Acute, high-grade esophageal perforation and postoperative leak after esophagogastrostomy are associated with high morbidity and mortality due to the development of mediastinitis and thoracic contamination. Endoscopic vacuum therapy has proven to be a feasible, safe therapy for management of esophageal wall defects, but with limited success. We describe a retrospective single-center analysis of two patients who underwent endoscopic vacuum therapy for significant esophageal disruptions with a median cross-sectional diameter of 10.7 cm. The technique involved the use of a standard upper video endoscope, nasogastric tube, and vacuum-assisted closure dressing kit, with endoscopic placement of a polyurethane sponge and nasogastric tube assembly into the mediastinal or thoracic cavity. Serial washout and debridement were performed prior to each sponge insertion. Data were collected on indication, size of the cavities, time to intervention, number of procedures, time to resolution, outcomes, and adverse events. Two patients underwent therapy with a mean age of 69.5. The median size of the collections via longest cross-sectional diameter was 10.7 cm. The average number of endoscopic vacuum therapy performed was six and average duration of therapy was 49 days. Complete resolution was achieved in both patients. One patient died 6 weeks later due to severe sepsis from aspiration pneumonia. Endoscopic washout and debridement followed by endoscopic vacuum therapy can be effective for large, even multiple, thoracic and mediastinal contaminations following esophageal perforation and gastroesopagheal anastomotic dehiscence and leaks in appropriately selected patients.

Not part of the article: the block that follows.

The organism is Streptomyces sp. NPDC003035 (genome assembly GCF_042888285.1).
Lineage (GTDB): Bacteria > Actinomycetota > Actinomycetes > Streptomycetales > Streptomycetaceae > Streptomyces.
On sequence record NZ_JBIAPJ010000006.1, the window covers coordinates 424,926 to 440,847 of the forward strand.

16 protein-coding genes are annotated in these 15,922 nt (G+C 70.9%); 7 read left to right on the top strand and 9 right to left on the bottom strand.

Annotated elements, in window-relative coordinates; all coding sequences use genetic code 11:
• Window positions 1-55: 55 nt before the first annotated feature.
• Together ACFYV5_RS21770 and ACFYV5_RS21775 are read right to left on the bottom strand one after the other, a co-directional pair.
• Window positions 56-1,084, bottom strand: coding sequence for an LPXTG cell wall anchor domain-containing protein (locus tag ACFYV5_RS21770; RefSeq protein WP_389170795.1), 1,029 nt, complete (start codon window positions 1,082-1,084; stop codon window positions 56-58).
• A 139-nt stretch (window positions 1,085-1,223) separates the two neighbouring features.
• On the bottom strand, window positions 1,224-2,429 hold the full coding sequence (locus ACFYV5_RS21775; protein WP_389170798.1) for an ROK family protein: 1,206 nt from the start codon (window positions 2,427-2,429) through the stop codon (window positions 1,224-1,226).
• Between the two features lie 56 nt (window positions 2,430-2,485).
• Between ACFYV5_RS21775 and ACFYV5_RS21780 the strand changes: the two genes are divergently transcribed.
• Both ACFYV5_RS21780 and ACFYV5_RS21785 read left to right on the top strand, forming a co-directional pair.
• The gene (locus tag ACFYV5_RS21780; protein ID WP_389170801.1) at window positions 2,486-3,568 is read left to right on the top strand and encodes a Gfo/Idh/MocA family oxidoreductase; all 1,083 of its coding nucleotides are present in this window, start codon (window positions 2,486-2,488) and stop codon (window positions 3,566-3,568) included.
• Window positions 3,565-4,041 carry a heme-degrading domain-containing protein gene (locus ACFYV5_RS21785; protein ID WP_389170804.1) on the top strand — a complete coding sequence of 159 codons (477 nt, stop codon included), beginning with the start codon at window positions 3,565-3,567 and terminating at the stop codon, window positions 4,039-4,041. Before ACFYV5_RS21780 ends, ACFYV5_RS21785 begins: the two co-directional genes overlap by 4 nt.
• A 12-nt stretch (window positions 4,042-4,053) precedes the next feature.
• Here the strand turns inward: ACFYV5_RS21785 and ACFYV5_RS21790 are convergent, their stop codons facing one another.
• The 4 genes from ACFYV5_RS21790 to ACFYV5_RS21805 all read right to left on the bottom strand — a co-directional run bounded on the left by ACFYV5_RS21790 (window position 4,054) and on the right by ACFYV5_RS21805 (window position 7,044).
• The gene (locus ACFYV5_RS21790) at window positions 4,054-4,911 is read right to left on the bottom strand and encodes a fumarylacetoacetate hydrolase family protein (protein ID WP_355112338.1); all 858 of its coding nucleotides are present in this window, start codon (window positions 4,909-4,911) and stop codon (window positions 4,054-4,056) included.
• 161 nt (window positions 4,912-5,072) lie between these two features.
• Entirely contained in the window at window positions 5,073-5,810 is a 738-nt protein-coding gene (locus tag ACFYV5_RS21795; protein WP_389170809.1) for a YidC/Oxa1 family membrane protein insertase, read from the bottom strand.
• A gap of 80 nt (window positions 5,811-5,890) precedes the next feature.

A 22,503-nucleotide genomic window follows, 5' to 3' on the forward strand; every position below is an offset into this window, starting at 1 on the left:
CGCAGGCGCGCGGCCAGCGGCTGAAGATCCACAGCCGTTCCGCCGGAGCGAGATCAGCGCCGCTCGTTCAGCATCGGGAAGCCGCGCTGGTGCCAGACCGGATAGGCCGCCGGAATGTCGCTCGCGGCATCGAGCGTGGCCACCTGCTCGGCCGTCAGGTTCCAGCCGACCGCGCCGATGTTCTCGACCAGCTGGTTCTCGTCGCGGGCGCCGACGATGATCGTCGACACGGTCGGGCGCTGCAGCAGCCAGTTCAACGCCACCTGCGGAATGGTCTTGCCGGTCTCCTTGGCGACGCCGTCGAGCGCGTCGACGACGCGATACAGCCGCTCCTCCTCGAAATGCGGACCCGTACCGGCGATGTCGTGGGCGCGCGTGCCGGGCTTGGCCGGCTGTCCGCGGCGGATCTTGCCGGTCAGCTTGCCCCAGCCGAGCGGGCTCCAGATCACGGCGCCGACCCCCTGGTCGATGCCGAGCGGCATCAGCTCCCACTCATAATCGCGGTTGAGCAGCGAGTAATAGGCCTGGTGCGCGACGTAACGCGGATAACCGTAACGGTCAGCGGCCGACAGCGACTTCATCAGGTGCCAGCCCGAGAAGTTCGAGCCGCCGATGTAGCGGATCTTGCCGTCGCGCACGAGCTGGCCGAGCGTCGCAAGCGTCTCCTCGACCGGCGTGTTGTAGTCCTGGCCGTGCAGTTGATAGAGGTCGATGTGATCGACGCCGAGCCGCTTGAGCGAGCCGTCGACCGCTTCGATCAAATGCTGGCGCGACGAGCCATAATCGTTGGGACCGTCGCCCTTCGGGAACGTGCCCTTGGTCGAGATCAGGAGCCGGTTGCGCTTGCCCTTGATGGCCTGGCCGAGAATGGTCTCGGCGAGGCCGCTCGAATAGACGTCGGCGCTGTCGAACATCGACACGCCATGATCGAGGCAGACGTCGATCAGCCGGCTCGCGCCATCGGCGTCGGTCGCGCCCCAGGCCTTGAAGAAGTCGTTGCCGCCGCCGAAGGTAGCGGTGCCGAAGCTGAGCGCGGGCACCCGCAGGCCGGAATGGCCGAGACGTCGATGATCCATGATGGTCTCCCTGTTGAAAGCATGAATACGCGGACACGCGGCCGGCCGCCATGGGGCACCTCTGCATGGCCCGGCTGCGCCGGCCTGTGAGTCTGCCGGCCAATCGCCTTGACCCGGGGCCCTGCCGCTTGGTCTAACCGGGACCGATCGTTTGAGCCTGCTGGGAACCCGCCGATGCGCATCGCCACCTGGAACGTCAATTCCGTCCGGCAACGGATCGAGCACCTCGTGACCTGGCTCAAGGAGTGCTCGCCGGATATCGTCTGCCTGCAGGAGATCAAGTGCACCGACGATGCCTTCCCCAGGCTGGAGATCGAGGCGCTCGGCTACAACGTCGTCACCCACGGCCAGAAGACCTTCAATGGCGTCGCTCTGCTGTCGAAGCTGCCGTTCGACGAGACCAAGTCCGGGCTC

|Original language||English (US)|
|Journal||Therapeutic Advances in Gastrointestinal Endoscopy|
|State||Published - 2019|
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